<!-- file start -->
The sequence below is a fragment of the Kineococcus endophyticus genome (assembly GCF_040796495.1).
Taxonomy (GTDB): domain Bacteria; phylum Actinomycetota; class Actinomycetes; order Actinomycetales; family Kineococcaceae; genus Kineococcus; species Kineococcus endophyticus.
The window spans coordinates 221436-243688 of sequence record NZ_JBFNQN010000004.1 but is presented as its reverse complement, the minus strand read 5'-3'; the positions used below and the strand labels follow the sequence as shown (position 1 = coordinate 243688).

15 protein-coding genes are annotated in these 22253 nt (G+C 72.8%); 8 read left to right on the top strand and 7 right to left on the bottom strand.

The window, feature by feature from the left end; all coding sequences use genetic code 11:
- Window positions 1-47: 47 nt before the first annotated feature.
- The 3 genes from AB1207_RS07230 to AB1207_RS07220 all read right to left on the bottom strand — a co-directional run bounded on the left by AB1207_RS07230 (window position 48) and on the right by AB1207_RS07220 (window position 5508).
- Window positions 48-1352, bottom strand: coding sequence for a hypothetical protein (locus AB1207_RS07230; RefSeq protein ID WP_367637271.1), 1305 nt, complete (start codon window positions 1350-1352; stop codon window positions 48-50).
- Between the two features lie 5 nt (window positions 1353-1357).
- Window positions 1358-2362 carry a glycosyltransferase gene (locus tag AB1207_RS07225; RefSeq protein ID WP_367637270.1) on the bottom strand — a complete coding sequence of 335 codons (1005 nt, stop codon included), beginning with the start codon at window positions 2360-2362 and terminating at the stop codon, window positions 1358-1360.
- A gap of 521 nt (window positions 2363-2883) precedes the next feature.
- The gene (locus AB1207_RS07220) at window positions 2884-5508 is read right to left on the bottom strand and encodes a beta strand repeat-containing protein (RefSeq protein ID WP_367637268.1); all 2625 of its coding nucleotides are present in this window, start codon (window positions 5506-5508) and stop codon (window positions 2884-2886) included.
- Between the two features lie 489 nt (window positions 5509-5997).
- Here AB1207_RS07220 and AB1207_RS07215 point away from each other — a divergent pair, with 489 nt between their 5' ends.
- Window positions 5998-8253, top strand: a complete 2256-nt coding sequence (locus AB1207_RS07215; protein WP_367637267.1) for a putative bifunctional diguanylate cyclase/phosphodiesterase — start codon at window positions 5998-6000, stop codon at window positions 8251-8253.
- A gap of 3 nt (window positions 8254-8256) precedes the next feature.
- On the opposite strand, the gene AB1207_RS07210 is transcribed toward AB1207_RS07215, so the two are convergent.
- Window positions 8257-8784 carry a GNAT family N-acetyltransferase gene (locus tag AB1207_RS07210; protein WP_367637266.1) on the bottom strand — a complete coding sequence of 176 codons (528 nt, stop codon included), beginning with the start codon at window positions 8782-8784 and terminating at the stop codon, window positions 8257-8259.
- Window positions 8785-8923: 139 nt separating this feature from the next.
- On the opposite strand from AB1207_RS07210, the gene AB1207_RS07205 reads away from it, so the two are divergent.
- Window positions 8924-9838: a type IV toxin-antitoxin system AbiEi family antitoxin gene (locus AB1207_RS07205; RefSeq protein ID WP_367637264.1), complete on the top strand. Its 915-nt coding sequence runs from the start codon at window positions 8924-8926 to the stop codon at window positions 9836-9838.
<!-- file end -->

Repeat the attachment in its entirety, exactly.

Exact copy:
The sequence below is a fragment of the Kineococcus endophyticus genome (assembly GCF_040796495.1).
Taxonomy (GTDB): domain Bacteria; phylum Actinomycetota; class Actinomycetes; order Actinomycetales; family Kineococcaceae; genus Kineococcus; species Kineococcus endophyticus.
The window spans coordinates 221436-243688 of sequence record NZ_JBFNQN010000004.1 but is presented as its reverse complement, the minus strand read 5'-3'; the positions used below and the strand labels follow the sequence as shown (position 1 = coordinate 243688).

15 protein-coding genes are annotated in these 22253 nt (G+C 72.8%); 8 read left to right on the top strand and 7 right to left on the bottom strand.

The window, feature by feature from the left end; all coding sequences use genetic code 11:
- Window positions 1-47: 47 nt before the first annotated feature.
- The 3 genes from AB1207_RS07230 to AB1207_RS07220 all read right to left on the bottom strand — a co-directional run bounded on the left by AB1207_RS07230 (window position 48) and on the right by AB1207_RS07220 (window position 5508).
- Window positions 48-1352, bottom strand: coding sequence for a hypothetical protein (locus AB1207_RS07230; RefSeq protein ID WP_367637271.1), 1305 nt, complete (start codon window positions 1350-1352; stop codon window positions 48-50).
- Between the two features lie 5 nt (window positions 1353-1357).
- Window positions 1358-2362 carry a glycosyltransferase gene (locus tag AB1207_RS07225; RefSeq protein ID WP_367637270.1) on the bottom strand — a complete coding sequence of 335 codons (1005 nt, stop codon included), beginning with the start codon at window positions 2360-2362 and terminating at the stop codon, window positions 1358-1360.
- A gap of 521 nt (window positions 2363-2883) precedes the next feature.
- The gene (locus AB1207_RS07220) at window positions 2884-5508 is read right to left on the bottom strand and encodes a beta strand repeat-containing protein (RefSeq protein ID WP_367637268.1); all 2625 of its coding nucleotides are present in this window, start codon (window positions 5506-5508) and stop codon (window positions 2884-2886) included.
- Between the two features lie 489 nt (window positions 5509-5997).
- Here AB1207_RS07220 and AB1207_RS07215 point away from each other — a divergent pair, with 489 nt between their 5' ends.
- Window positions 5998-8253, top strand: a complete 2256-nt coding sequence (locus AB1207_RS07215; protein WP_367637267.1) for a putative bifunctional diguanylate cyclase/phosphodiesterase — start codon at window positions 5998-6000, stop codon at window positions 8251-8253.
- A gap of 3 nt (window positions 8254-8256) precedes the next feature.
- On the opposite strand, the gene AB1207_RS07210 is transcribed toward AB1207_RS07215, so the two are convergent.
- Window positions 8257-8784 carry a GNAT family N-acetyltransferase gene (locus tag AB1207_RS07210; protein WP_367637266.1) on the bottom strand — a complete coding sequence of 176 codons (528 nt, stop codon included), beginning with the start codon at window positions 8782-8784 and terminating at the stop codon, window positions 8257-8259.
- Window positions 8785-8923: 139 nt separating this feature from the next.
- On the opposite strand from AB1207_RS07210, the gene AB1207_RS07205 reads away from it, so the two are divergent.
- Window positions 8924-9838: a type IV toxin-antitoxin system AbiEi family antitoxin gene (locus AB1207_RS07205; RefSeq protein ID WP_367637264.1), complete on the top strand. Its 915-nt coding sequence runs from the start codon at window positions 8924-8926 to the stop codon at window positions 9836-9838.